I love when historical fiction leads me down a path of learning. Ecstasy by Mary Sharratt did just that. I knew very little about either of the Mahlers and now I want to know more. I thank Historical Fiction Virtual Book Tours for sending me a copy at no charge for my honest review.
Publication Date: April 10, 2018
Houghton Mifflin Harcourt
Hardcover & eBook; 400 Pages
Genre: Historical Fiction/Literary
In the glittering hotbed of turn-of-the-twentieth century Vienna, one woman’s life would define and defy an era.
Gustav Klimt gave Alma her first kiss. Gustav Mahler fell in love with her at first sight and proposed only a few weeks later. Bauhaus founder Walter Gropius abandoned all reason to pursue her. Poet and novelist Franz Werfel described her as “one of the very few magical women that exist.” But who was this woman who brought these most eminent of men to their knees? In Ecstasy, Mary Sharratt finally gives one of the most controversial and complex women of her time center stage.
Coming of age in the midst of a creative and cultural whirlwind, young, beautiful Alma Schindler yearns to make her mark as a composer. A brand new era of possibility for women is dawning and she is determined to make the most of it. But Alma loses her heart to the great composer Gustav Mahler, nearly twenty years her senior. He demands that she give up her music as a condition for their marriage. Torn by her love and in awe of his genius, how will she remain true to herself and her artistic passion?
Part cautionary tale, part triumph of the feminist spirit, Ecstasy reveals the true Alma Mahler: composer, daughter, sister, mother, wife, lover, and muse.
About the Author:
MARY SHARRATT is an American writer who has lived in the Pendle region of Lancashire, England, for the past seven years. The author of the critically acclaimed novels Summit Avenue, The Real Minerva, and The Vanishing Point, Sharratt is also the co-editor of the subversive fiction anthology Bitch Lit, a celebration of female antiheroes, strong women who break all the rules.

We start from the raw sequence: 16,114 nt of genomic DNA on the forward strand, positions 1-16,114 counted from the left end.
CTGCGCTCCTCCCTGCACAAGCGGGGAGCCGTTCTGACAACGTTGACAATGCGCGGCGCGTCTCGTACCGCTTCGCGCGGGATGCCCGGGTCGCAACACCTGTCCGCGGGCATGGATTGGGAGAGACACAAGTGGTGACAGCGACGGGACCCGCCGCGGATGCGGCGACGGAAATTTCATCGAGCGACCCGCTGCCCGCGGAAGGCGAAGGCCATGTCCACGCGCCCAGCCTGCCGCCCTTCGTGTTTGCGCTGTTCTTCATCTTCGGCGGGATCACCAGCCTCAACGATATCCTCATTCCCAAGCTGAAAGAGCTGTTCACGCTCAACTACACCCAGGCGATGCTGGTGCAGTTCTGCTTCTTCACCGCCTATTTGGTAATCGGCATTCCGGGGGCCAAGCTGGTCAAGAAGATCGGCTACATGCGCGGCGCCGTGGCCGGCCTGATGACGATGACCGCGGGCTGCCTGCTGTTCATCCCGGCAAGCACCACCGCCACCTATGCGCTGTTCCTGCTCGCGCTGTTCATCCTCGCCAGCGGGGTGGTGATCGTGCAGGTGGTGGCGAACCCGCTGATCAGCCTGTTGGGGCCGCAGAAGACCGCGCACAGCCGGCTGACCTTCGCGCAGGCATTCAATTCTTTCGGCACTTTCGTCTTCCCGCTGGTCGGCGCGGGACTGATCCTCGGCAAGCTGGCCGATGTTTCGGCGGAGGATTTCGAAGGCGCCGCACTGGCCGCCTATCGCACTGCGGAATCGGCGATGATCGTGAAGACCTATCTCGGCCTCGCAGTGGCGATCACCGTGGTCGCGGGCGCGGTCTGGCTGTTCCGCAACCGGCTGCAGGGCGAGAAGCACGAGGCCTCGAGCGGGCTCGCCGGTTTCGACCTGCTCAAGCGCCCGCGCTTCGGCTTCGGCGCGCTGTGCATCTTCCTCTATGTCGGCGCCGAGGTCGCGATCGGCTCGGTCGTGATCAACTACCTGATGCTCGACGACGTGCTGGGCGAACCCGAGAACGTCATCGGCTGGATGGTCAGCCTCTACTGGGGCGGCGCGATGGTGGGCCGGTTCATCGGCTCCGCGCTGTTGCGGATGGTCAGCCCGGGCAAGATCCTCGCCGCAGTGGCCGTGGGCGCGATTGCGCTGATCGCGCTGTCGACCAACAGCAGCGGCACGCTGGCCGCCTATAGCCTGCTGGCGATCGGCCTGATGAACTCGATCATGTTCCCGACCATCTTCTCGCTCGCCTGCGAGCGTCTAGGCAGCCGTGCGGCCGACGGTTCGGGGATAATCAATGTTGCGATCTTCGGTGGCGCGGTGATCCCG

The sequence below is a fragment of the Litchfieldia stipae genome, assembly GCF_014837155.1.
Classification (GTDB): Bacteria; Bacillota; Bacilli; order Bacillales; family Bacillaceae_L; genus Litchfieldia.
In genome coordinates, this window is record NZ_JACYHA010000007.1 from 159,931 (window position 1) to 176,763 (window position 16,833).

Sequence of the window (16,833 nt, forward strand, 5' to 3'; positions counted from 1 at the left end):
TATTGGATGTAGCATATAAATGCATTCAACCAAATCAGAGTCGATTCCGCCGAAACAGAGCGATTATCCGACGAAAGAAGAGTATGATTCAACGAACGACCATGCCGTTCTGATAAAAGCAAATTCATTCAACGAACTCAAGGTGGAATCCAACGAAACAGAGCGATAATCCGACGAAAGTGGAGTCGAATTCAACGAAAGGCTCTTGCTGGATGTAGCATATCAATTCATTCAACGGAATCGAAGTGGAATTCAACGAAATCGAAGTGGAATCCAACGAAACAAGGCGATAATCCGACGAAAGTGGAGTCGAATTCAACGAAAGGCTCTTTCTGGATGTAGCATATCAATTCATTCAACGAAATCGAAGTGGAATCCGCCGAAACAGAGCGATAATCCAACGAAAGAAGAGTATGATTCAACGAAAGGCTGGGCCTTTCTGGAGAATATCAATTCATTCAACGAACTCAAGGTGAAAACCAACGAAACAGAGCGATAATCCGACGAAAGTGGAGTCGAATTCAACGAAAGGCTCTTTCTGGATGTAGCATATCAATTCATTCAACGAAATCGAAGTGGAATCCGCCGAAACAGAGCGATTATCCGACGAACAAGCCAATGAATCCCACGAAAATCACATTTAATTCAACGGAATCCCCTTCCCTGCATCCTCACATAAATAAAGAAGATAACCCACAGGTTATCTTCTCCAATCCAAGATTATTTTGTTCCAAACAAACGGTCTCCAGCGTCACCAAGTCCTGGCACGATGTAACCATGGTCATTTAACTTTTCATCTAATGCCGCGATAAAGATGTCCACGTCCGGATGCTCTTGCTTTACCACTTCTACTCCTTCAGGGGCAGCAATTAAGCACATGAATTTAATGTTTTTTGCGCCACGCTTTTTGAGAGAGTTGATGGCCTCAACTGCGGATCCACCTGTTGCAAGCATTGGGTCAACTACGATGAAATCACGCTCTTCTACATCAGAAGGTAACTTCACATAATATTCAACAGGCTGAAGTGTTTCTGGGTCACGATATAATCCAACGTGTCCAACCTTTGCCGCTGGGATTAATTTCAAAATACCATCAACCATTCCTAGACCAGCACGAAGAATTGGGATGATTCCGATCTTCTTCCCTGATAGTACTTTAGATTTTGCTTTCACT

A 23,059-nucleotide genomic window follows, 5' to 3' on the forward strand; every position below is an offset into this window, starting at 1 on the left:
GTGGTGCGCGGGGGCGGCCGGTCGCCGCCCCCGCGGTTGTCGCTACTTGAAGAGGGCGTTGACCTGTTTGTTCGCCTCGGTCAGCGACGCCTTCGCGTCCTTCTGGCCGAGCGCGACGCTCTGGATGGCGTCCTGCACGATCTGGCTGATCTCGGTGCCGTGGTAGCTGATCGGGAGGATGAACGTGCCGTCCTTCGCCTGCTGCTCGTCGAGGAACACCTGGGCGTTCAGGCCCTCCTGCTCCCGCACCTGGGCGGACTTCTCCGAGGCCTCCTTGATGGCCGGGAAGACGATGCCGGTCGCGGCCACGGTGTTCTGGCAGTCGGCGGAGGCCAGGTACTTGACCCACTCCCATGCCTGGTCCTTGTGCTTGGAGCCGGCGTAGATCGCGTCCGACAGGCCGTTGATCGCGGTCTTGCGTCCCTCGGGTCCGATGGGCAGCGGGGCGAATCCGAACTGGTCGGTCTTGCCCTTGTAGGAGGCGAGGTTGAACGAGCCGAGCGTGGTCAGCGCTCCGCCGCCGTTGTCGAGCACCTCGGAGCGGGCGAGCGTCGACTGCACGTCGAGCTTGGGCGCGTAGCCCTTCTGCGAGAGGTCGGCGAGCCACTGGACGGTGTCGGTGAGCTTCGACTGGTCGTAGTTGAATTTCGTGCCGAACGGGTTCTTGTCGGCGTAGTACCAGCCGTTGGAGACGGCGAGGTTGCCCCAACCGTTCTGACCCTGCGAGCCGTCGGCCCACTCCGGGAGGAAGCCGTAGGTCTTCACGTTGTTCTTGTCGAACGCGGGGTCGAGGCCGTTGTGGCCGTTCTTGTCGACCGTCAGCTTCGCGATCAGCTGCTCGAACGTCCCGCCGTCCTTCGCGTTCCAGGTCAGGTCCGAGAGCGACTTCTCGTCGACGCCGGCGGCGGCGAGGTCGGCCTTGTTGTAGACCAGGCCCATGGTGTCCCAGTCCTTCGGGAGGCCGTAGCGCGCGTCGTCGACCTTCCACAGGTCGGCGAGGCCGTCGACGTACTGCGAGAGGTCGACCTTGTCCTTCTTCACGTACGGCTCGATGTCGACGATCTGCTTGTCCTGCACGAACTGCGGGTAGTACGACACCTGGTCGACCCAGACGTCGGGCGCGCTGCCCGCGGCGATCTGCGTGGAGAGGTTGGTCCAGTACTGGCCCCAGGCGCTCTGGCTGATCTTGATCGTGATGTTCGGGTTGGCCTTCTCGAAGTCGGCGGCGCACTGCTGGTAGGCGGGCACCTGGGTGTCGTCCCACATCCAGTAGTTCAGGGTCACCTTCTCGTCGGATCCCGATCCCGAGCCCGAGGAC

Her novels include Summit Avenue, The Real Minera, The Vanishing Point, The Daughters of Witching Hill, Illuminations, and The Dark Lady’s Mask.
I jumped on reading this book because of the author before I knew anything at all about the book. I’ve read several of Ms. Sharratt’s books and enjoyed them so I was excited at the prospect of a new one. When it arrived and I read the synopsis I was intrigued. I will admit to knowing nothing about Alma Schindler Mahler and very little about her husband, Gustav. So I will admit that I did some googling and I listened to both of their compositions while I read the book. I felt that was appropriate background music.
This IS Alma’s story but Gustav plays an out sized role in her life an in the novel. He almost sucks the life out of her. I have to admit that he really annoyed me – but I suppose anyone with a great talent will be temperamental and a bit crazed at given times. Add that to the way women were treated at this period in time and it’s a recipe for a talented woman to lose herself in doing the expected. For that is what Alma fought against; she was a woman with many passions and her personality did not fit the model for the perfect little woman of her day. She felt she had two paths; marry and have children or be a spinster, pursue her music and be one of the dreaded “third sex.” A woman who is trying to be a man.
Alma was a great beauty in her day and she had no dearth of suitors but she wanted love and passion. Her mother who lived a less than secure life wanted security for her even at the cost of love. Alma, at least in this tale seemed to fall in love with any man that was totally unsuitable for her. Even Mahler while acceptable was not financially stable.
Ms. Sharratt develops her Alma in a way you would expect a sheltered teenager to behave. The character is a mass of contradictions and at times very unlikable. But she is a strong woman who believes in her talent until told by a man that she doesn’t have any. Like so many women before her and after her she learns her own self and comes out stronger for it. Whether she comes out wiser. well you will have to decide.
The book is a delight to read, full of passion and pain, love, hate and joy. Ms. Sharratt brings Vienna from the turn of the 20th century alive. The good and the bad. I read the book over the course of a day. It grabbed me and just wouldn’t let me go. I also learned that I enjoy Gustav Mahler’s music very much.
There is a tour wide giveaway for a paperback copy of Ecstasy.
– Giveaway ends at 11:59pm EST on May 18th. You must be 18 or older to enter.
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– Winner has 48 hours to claim prize or new winner is chosen.
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